Laccaria bicolor was found to have a higher colonization rate (i.e., mycorrhization rates) on the transgenic PdKOR plants relative to the control (Figure 6A). The greater mycorrhizal association also correlated with the significant gain in stem biomass in PdKOR RNAi lines relative to its non-inoculated plants following a two-month co-culture period in the greenhouse (Figure 6B). While an increase in root biomass was observed in inoculated vs. non-inoculated plants (Figure 6C), the gain in stem biomass in inoculated vs. non-inoculated plants was quantitative greater for PdKOR lines (74–90%) relative the control (61%) lines.
FIGURE 6. (A) Root colonization rate of the Populus transgenic PdKOR1 downregulated and control lines by Laccaria bicolor. (B) Stem biomass of the plants with or without L. bicolor inoculation. (C) Root biomass weight of the plants with or without L. bicolor inoculation. ∗indicates statistically significant, p ≤ 0.05 based on Student’s t-tests.
Delineating the genetic underpinnings and physiological implications of plant cell wall properties in bioenergy relevant crops such as Populus is critical to the goals of lignocellulosic bioenergy research. A cascading phenotypic effect of cellulose modification on carbon partitioning was distinctively supported by the metabolic profile of transgenic plants. The large diversity and fold-change ratios of higher-order caffeoyl-conjugates suggest that the reduced carbon flux to the lignin pathway resulted in a diversion of caffeic acid, via caffeoyl-quinates and caffeoyl-shikimates, to these higher-order caffeoyl-conjugates and may be symptomatic of dysfunctional cell wall assembly (Payyavula et al., 2014). The results suggest the phloem contains the large diversity of higher-order hydroxycinnamate-conjugates and is the organ that serves in both the storage and transfer of the carbon that was destined for lignin synthesis, but remained unassimilated. Several higher-order salicylates, including salicin and salicortin, are overrepresented in RNAi plants, owing to the diversion of carbon from structural lignin to these soluble phenolic microbial defense metabolites.
Previous studies using distinct species of Populus have showed that down-regulation of PaxgKOR (Maloney and Mansfield, 2010) and KOR-like gene from P. euramericana (Yu et al., 2014) resulted in modification in cellulose properties and a reduction of cell wall glucose content. Our PdKOR knockdown lines showed an increase in cellulose crystallinity, which is consistent with the results reported from down-regulation of PaxgKOR, (Maloney and Mansfield, 2010). However, this is contrary to the report of reduced crystallinity for Arabidopsis loss-of-function irx2 mutants and Arabidopsis plants overexpressing a Populus PttCel9A1 gene (Takahashi et al., 2009), as well as the report of unaffected crystallinity for Picea KOR (Maloney et al., 2012). Furthermore, the observed reduction in sucrose content of PdKOR RNAi leaves relative to the control is consistent with the results reported for PaxgKOR down-regulated plants (Maloney and Mansfield, 2010; Yu et al., 2014), however, the observed reduction in glucose levels is in contrast. It is important to note that the RNAi constructs in the two other studies are designed to target in conserved coding region, so as it is the case in this study both PdKOR1 and PdKOR2-like homologs were impacted. Taken together, these findings suggest that KOR’s role as a cellulose and cell wall modifying factor can differ qualitatively among species. The functional variations reported among studies may be attributable to differences in transgene technology applied, species-specific variations in protein isoforms and/or growth habit.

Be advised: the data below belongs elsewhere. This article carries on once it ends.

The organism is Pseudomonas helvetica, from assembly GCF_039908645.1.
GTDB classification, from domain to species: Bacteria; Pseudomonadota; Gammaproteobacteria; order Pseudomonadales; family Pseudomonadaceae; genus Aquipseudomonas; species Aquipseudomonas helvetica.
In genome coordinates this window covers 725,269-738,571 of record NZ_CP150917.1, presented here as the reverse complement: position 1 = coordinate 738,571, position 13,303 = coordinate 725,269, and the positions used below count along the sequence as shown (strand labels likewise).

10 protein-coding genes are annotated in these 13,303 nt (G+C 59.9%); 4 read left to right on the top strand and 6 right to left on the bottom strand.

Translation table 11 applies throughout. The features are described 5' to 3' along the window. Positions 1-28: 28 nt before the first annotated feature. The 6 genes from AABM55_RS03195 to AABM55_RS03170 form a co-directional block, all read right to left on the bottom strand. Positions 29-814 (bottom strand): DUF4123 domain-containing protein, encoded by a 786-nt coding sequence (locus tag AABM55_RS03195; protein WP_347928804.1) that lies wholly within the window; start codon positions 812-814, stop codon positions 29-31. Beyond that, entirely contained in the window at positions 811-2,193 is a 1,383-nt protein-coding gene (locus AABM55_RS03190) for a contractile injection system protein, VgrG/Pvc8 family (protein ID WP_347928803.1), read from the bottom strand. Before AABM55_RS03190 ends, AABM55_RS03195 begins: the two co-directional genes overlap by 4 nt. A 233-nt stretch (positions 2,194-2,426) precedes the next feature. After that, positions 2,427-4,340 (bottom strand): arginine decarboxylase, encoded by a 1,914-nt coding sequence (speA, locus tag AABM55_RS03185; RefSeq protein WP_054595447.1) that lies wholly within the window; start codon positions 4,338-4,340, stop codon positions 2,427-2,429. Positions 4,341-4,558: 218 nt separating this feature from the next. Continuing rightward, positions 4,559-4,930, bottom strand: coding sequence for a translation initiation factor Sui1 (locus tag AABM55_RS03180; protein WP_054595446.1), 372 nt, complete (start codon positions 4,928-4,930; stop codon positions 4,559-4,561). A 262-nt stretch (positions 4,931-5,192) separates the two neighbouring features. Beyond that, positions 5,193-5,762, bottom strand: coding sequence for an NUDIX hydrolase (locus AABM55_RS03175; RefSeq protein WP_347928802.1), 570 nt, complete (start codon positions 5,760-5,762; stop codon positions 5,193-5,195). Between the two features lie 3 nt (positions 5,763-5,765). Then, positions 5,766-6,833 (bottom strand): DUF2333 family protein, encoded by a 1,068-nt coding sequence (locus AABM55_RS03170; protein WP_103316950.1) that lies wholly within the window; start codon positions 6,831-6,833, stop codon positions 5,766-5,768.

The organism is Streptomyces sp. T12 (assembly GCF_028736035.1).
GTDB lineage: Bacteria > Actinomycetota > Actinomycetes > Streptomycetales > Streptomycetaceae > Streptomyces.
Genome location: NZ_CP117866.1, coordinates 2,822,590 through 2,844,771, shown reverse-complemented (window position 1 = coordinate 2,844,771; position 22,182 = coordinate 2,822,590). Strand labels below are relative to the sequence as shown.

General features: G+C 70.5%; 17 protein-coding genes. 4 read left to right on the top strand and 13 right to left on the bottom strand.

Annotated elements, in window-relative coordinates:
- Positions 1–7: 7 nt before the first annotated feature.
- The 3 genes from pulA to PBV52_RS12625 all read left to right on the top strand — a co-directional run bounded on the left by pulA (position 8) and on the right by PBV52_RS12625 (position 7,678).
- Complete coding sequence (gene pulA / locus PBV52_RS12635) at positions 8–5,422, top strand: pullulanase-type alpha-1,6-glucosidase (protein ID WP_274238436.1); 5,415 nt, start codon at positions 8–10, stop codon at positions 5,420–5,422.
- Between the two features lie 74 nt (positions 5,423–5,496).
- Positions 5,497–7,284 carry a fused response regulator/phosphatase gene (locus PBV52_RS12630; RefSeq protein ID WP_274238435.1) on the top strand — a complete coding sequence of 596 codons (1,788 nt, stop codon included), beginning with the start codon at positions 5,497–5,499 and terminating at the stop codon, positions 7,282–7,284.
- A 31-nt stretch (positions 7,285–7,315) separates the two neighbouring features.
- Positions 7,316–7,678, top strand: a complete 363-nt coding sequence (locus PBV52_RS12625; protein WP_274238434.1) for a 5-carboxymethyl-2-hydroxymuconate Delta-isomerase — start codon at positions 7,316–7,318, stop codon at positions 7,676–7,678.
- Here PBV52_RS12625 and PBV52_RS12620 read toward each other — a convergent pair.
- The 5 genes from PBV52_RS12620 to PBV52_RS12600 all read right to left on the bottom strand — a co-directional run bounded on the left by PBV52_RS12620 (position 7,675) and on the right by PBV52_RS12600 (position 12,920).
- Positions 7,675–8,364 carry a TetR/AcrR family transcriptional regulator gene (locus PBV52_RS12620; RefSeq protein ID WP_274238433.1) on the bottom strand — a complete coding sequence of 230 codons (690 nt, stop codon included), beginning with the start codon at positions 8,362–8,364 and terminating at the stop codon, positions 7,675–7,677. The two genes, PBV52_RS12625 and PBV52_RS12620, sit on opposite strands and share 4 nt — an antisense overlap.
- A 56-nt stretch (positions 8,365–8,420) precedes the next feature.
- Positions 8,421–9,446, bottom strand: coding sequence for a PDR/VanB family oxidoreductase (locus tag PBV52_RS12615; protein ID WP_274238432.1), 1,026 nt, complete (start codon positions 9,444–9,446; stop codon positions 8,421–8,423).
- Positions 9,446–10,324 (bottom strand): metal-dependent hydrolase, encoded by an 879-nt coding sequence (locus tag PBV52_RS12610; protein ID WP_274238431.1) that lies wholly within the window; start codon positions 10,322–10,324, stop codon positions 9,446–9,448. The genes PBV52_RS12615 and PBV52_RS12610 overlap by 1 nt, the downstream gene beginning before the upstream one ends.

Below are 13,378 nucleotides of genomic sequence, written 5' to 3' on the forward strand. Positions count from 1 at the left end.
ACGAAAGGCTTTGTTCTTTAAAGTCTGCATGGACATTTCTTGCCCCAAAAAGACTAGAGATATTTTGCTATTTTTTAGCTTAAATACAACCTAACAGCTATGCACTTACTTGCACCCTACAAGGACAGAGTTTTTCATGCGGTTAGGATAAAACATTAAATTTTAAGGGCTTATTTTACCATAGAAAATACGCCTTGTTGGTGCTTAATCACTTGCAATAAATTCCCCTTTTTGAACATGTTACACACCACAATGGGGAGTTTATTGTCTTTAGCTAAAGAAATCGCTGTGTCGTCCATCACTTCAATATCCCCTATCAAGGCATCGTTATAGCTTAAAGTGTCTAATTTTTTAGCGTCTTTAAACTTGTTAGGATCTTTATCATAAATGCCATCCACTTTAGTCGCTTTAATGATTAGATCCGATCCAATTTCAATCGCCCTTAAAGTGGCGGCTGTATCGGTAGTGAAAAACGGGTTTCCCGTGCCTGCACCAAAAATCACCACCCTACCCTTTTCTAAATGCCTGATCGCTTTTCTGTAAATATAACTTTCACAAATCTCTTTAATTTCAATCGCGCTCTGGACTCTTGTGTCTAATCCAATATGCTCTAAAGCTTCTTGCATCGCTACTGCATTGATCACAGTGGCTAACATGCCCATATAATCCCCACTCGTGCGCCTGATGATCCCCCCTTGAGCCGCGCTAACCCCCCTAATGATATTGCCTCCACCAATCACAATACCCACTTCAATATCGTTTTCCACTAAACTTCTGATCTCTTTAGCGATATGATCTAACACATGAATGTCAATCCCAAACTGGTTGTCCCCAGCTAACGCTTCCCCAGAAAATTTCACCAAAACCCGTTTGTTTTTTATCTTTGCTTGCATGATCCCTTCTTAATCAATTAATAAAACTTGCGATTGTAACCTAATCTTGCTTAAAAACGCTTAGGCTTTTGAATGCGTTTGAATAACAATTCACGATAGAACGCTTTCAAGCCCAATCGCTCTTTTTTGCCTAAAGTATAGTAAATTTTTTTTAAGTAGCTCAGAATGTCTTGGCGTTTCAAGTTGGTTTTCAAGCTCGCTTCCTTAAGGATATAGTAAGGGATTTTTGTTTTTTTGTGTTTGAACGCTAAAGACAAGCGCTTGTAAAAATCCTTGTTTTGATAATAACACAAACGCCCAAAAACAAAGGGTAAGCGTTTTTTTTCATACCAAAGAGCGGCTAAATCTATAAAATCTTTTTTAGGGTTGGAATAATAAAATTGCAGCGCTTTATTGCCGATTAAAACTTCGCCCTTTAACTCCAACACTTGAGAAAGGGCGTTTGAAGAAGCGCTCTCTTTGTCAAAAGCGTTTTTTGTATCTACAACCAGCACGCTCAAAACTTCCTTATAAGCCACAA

The enhanced mycorrhizal association, resulting in pronounced increases in co-culture induced root biomass, may be related to the differential metabolic and cell wall features of the PdKOR RNAi plants. The indirect effects on metabolome of RNAi plants potentially resulted in increased responsiveness, or priming of the root system, to its ectomycorrhizal partner (Tschaplinski et al., 2014). The altered lignin (Beckers et al., 2016), and shikimic (Tschaplinski et al., 2014), and phenolic and salicylic acid content (Lebeis et al., 2015), observed in PdKOR RNAi plants, have been previously reported as significant metabolites underlying plant-microbe signaling and interactions.
An alternate explanation for the enhanced mycorrhization may be drawn from the microbial biocontrol activity reported for cell wall degrading enzymes such as glucanases (Chet, 1987; Lam and Gaffney, 1993; Lorito et al., 1994; Lo, 1998; Harman, 2000). In this scenario, it may be speculated that PdKOR endo-β-1,4-glucanases have a direct functional role in defense and that down-regulation of the gene leads to a muted defense response phenotype, which promotes establishment of the plant-microbe relationship.
While there is evidence in literature for potential beneficial effects of mycorrhizae on plant growth and a suggestion of the importance of cell wall chemistry on mycorrhization (Goulao et al., 2011; Danielsen et al., 2013; Balestrini and Bonfante, 2014), a direct link to the beneficial effect of Laccaria on growth-compromised transgenic Populus plants and an underlying increase in mycorrhization rate has not been previously reported. It is plausible that increased nutrient acquisition, potentially nitrogen and phosphorus as a resulting from enhanced mycorrhization (Szuba, 2015) contributed to improved carbon assimilation and measurable growth benefits in transgenic Populus RNAi plants. These results provide an additional strategy to improve growth in transgenic plants that would otherwise produce below average biomass. The precise structural, molecular, and biochemical bases of improved mycorrhization rates, as well as the significance of the mutualistic relationship as a means of improving transgenic plant performance, merit further studies.